September 2000
Matterhorn Peak - Horse Creek Canyon - Hoover Wilderness
Steve Rodriguez

Five years ago, I joined Mike Sarmiento on his first unsuccessful attempt at Matterhorn Peak, located on the Sierra crest in northeastern Yosemite. Despite our failure to summit the right peak (we got the wrong mountain, don't laugh, there's a fine tradition there), I remember the trip fondly: good people, unbelievable scenery, and a bear of a hike. My failure to summit was just an excuse to come back.

This year, I returned at long last. I was joined in my quest by John Fay, Will Galloway, Bob Keane, and Mike Rubin. We set out from the Bay Area at 3pm on Friday the 29th and suffered through the ever-lengthening rush hour crawl out of the South Bay, driving until nearly midnight up to Twin Lakes and our campground.

Waking up, we beheld an ill omen and the most sweeping sign any of us had ever seen. It read, simply, "No." Chastened, we hurried on to Twin Lakes and the Mono Village "resort", setting foot on the trail at about 10am. The way up to Matterhorn Peak winds up the Horse Creek trail, and then turns into a use trail up Horse Creek Canyon. I remembered it as a long, slow trudge, interrupted only by painful bushwhacking and a talus slope that stretched forever and straight up. Five years had exaggerated the memories; the bushwhacking was minimal and the talus slope, while painful, was not the beast I remembered -- or perhaps it was just the delightful views that made it all bearable: the Hoover Wilderness, and this trail in particular, is one of my favorite places in the Sierra, for the stunning views and the huge mountains. We arrived and set up camp by 2pm, a far cry from the 5-6pm I had been dreading -- plenty of time to lounge about, soak in the views, and rest up for the strenous day ahead.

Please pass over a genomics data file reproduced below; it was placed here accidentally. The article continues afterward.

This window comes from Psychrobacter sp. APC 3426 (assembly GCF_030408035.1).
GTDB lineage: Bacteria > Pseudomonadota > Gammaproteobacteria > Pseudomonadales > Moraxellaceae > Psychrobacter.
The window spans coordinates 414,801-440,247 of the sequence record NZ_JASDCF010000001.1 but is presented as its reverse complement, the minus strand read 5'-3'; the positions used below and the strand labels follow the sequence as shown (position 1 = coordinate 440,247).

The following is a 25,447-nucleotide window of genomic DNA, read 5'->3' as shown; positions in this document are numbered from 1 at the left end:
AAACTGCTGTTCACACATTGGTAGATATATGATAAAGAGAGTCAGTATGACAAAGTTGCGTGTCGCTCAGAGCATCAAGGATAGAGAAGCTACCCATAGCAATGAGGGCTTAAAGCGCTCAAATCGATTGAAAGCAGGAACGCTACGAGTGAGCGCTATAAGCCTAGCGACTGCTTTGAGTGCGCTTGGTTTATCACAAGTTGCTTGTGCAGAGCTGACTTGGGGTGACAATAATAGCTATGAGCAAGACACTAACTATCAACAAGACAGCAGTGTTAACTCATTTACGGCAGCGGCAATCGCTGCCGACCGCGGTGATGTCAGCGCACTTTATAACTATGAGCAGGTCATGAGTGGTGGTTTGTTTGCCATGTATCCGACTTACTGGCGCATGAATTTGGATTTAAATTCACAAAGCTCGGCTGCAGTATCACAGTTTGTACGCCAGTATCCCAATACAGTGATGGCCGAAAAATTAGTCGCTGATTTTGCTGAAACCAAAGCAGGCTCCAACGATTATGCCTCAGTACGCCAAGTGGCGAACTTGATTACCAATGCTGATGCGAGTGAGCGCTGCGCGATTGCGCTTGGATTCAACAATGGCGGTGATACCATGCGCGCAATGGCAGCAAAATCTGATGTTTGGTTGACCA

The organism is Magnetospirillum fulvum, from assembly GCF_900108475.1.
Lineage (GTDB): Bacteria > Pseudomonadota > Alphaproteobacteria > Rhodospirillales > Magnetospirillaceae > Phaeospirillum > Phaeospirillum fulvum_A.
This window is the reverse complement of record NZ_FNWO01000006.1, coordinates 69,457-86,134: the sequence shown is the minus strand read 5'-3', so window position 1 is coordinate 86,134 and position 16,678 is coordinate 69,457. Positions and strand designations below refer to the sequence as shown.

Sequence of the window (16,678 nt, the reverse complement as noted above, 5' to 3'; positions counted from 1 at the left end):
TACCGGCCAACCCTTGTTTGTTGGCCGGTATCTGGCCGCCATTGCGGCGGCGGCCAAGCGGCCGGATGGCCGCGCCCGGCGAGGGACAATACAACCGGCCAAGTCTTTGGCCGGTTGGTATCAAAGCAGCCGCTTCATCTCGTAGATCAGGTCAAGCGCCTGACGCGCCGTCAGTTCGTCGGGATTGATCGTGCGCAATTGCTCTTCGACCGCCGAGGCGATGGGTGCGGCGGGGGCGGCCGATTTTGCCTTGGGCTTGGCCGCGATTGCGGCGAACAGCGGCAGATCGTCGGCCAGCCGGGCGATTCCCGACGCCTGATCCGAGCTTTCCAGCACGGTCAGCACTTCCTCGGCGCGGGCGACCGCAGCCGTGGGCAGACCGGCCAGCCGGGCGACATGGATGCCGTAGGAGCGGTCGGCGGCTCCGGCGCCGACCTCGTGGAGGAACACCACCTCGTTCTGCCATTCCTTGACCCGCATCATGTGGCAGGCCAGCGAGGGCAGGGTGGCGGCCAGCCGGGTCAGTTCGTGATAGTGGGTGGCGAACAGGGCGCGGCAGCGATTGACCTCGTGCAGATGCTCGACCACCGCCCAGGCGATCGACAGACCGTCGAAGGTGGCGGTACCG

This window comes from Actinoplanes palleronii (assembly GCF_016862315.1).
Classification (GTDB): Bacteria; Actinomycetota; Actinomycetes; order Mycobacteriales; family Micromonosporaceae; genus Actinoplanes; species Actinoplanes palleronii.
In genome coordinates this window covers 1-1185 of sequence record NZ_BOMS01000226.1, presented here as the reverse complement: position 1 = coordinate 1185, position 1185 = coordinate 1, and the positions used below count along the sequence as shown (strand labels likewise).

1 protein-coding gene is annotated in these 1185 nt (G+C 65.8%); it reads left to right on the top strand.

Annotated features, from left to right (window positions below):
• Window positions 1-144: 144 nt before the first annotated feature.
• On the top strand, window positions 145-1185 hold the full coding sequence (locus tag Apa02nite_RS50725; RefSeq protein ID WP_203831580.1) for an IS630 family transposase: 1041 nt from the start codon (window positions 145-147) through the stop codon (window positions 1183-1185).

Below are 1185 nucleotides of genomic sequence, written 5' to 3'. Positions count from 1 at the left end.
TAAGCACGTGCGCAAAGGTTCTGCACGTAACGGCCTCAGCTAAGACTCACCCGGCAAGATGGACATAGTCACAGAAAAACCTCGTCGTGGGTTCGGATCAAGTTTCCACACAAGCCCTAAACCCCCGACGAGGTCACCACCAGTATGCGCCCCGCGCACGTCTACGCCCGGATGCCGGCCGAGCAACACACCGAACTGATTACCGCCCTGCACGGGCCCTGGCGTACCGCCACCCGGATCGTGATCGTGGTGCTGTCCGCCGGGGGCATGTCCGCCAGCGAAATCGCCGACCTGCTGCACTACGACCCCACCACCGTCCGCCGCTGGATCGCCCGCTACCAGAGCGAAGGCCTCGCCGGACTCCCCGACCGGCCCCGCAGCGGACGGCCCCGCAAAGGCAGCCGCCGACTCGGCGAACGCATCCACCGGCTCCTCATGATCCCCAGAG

A tasty dinner and casual conversation was enhanced by a stunning sunset and remarkably bright night sky, but all too soon it was time to sleep, preparing for our 5:30am wakeup call ... which came far too soon. For once, my morning sluggishness served us well, as we didn't start moving until dawn had lightened the valley enough to render headlamps unnecessary. No Mike Sarmiento epics for us, or so we hoped! While jaunting up the canyon, we met our neighbors, including a large fluffy dog. We'd soon see them again, but we wanted to *climb*, and so we started upwards, quickly leaving the grass and meadows behind for slopes of bare rock and loose scree, winding upwards for 1500 feet to Horse Creek Pass (11000') -- an easy enough trip, if slow. Be sure to avoid the low point of the pass and stay to the right (east); the low point has some nasty snowfields and a big hole that doesn't look fun.

Pushing on from the pass, we soon beheld our goal, the summit of Matterhorn Peak, and its 1200' southwest slope (2nd class). Time for some more trudging... and trudge we did, heading ever upwards on a gentle and easy rise. As we moved upwards, we saw behind us our neighbors and their dog.

By about 10am, we had reached the head of the NE couloir, a more-challenging 3rd class scramble dropping out of sight to the Matterhorn Glacier far below. While it looked fun, we felt perfectly happy with the way we were going. However, we now found ourselves with a bigger challenge than we expected -- the actual summit ridge went UP!, tantalizing us just 100 feet above. While studying the destination, the dog caught up with us, and decided that discretion was the better part of valor -- *he* was going to stop right here.

(Dogs are true mountaineers; I can't count the number of times I've spent panting from exertion and altitude, trying to maintain any level of interest in a climb, while a dog is happily running around just excited to death to be up here -- seeing a dog decide that this was too much was NOT encouraging!) But with some careful study and a few well-placed 3rd class moves, the summit was ours! We sat on top and enjoyed the view, savoring our look at the Bridgeport Valley, Spiller Canyon, and the sea of peaks to the south. All too soon, it was time to go down and rejoin our friend the dog, and then down to camp.

We made short work of the hike out and a visit to Rhino's Bar in Bridgeport, and we were happily back in the South Bay by midnight.

Pictures on the web "soon."

--Steve (humble scribe)


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